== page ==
Land Mobile: The early years

Looking at the first few issues of Land Mobile, founding editor Richard Lambley discusses how different the wireless comms industry was back in those days

Twenty-five years? Really, that doesn’t sound so very long. Yet 1993 was in many ways a watershed year in communications, and Land Mobile was born into a telecoms world which was already changing fast.

That year brought the opening of the Single European Market, supported by the new GSM standard as its mobile comms platform for doing business. GSM was conceived to replace various mutually incompatible analogue systems which had proliferated across Europe – and its far-sighted design and advanced features soon brought it huge commercial success, not just on its home turf but around the world.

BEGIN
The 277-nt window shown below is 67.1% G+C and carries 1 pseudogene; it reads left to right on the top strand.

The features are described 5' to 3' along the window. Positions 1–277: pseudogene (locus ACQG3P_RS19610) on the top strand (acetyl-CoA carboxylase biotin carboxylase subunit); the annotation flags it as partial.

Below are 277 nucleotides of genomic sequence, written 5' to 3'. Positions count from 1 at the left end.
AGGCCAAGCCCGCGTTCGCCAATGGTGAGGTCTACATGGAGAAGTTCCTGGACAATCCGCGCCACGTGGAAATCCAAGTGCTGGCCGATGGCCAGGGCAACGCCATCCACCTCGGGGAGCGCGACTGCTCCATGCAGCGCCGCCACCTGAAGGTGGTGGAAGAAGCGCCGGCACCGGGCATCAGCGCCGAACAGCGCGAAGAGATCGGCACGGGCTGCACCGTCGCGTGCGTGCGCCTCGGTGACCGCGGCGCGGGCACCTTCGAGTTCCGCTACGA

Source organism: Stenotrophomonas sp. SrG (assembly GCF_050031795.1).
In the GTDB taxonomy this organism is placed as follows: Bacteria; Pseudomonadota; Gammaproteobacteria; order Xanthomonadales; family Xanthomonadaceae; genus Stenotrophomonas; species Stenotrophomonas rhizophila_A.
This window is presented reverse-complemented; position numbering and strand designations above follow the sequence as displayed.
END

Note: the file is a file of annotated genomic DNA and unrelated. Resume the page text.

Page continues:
But as yet it was for voice calls only: GSM packet data, SMS and (yes!) mobile fax were still to come. However, in the UK, 1993 saw the first 1,800MHz GSM system (then known as DCS1800) in the consumer-orientated One2One network from Mercury Communications, though initially this served only the London area. In fixed-line communications, the internet too was in its infancy, the first dial-up modem services having been introduced in the UK during the preceding year.

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